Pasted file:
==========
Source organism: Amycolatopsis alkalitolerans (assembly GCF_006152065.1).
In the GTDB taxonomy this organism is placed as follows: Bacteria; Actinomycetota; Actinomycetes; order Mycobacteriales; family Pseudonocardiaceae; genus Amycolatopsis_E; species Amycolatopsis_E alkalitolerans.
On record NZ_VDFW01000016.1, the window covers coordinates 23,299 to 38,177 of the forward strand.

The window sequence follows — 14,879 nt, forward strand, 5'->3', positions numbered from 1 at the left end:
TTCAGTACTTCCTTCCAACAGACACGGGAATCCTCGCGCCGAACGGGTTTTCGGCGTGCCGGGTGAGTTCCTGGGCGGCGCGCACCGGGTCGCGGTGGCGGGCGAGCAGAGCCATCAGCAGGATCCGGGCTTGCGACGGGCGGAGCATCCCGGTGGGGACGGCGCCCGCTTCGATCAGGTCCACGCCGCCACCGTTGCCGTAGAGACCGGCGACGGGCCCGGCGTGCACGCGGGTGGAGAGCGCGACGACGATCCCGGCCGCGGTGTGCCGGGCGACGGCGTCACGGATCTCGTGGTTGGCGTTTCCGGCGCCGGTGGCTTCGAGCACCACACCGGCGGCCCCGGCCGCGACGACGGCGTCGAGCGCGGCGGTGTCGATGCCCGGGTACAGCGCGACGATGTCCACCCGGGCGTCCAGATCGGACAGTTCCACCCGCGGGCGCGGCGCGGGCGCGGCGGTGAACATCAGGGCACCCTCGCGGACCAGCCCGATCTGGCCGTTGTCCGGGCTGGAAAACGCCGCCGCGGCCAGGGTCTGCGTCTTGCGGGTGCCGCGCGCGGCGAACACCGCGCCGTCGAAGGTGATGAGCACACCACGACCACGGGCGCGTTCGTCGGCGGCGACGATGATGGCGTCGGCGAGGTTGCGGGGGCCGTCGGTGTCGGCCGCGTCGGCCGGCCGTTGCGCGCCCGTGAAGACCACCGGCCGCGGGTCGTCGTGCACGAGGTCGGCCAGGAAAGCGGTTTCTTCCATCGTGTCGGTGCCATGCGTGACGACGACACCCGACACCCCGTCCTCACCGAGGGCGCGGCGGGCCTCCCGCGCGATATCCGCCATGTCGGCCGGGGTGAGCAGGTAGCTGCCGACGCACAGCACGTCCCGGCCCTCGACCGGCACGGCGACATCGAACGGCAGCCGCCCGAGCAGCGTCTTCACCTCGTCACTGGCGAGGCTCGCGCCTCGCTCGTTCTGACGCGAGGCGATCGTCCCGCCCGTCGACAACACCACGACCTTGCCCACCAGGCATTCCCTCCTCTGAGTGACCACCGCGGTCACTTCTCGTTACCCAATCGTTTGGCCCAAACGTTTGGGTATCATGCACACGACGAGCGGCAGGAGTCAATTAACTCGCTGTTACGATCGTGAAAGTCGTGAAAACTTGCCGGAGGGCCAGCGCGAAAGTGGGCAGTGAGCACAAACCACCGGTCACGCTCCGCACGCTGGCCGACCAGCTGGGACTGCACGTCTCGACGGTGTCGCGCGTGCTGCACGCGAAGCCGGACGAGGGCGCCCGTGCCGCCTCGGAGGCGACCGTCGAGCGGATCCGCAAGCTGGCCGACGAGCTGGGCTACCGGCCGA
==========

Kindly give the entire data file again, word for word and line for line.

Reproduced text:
Source organism: Amycolatopsis alkalitolerans (assembly GCF_006152065.1).
In the GTDB taxonomy this organism is placed as follows: Bacteria; Actinomycetota; Actinomycetes; order Mycobacteriales; family Pseudonocardiaceae; genus Amycolatopsis_E; species Amycolatopsis_E alkalitolerans.
On record NZ_VDFW01000016.1, the window covers coordinates 23,299 to 38,177 of the forward strand.

The window sequence follows — 14,879 nt, forward strand, 5'->3', positions numbered from 1 at the left end:
TTCAGTACTTCCTTCCAACAGACACGGGAATCCTCGCGCCGAACGGGTTTTCGGCGTGCCGGGTGAGTTCCTGGGCGGCGCGCACCGGGTCGCGGTGGCGGGCGAGCAGAGCCATCAGCAGGATCCGGGCTTGCGACGGGCGGAGCATCCCGGTGGGGACGGCGCCCGCTTCGATCAGGTCCACGCCGCCACCGTTGCCGTAGAGACCGGCGACGGGCCCGGCGTGCACGCGGGTGGAGAGCGCGACGACGATCCCGGCCGCGGTGTGCCGGGCGACGGCGTCACGGATCTCGTGGTTGGCGTTTCCGGCGCCGGTGGCTTCGAGCACCACACCGGCGGCCCCGGCCGCGACGACGGCGTCGAGCGCGGCGGTGTCGATGCCCGGGTACAGCGCGACGATGTCCACCCGGGCGTCCAGATCGGACAGTTCCACCCGCGGGCGCGGCGCGGGCGCGGCGGTGAACATCAGGGCACCCTCGCGGACCAGCCCGATCTGGCCGTTGTCCGGGCTGGAAAACGCCGCCGCGGCCAGGGTCTGCGTCTTGCGGGTGCCGCGCGCGGCGAACACCGCGCCGTCGAAGGTGATGAGCACACCACGACCACGGGCGCGTTCGTCGGCGGCGACGATGATGGCGTCGGCGAGGTTGCGGGGGCCGTCGGTGTCGGCCGCGTCGGCCGGCCGTTGCGCGCCCGTGAAGACCACCGGCCGCGGGTCGTCGTGCACGAGGTCGGCCAGGAAAGCGGTTTCTTCCATCGTGTCGGTGCCATGCGTGACGACGACACCCGACACCCCGTCCTCACCGAGGGCGCGGCGGGCCTCCCGCGCGATATCCGCCATGTCGGCCGGGGTGAGCAGGTAGCTGCCGACGCACAGCACGTCCCGGCCCTCGACCGGCACGGCGACATCGAACGGCAGCCGCCCGAGCAGCGTCTTCACCTCGTCACTGGCGAGGCTCGCGCCTCGCTCGTTCTGACGCGAGGCGATCGTCCCGCCCGTCGACAACACCACGACCTTGCCCACCAGGCATTCCCTCCTCTGAGTGACCACCGCGGTCACTTCTCGTTACCCAATCGTTTGGCCCAAACGTTTGGGTATCATGCACACGACGAGCGGCAGGAGTCAATTAACTCGCTGTTACGATCGTGAAAGTCGTGAAAACTTGCCGGAGGGCCAGCGCGAAAGTGGGCAGTGAGCACAAACCACCGGTCACGCTCCGCACGCTGGCCGACCAGCTGGGACTGCACGTCTCGACGGTGTCGCGCGTGCTGCACGCGAAGCCGGACGAGGGCGCCCGTGCCGCCTCGGAGGCGACCGTCGAGCGGATCCGCAAGCTGGCCGACGAGCTGGGCTACCGGCCGA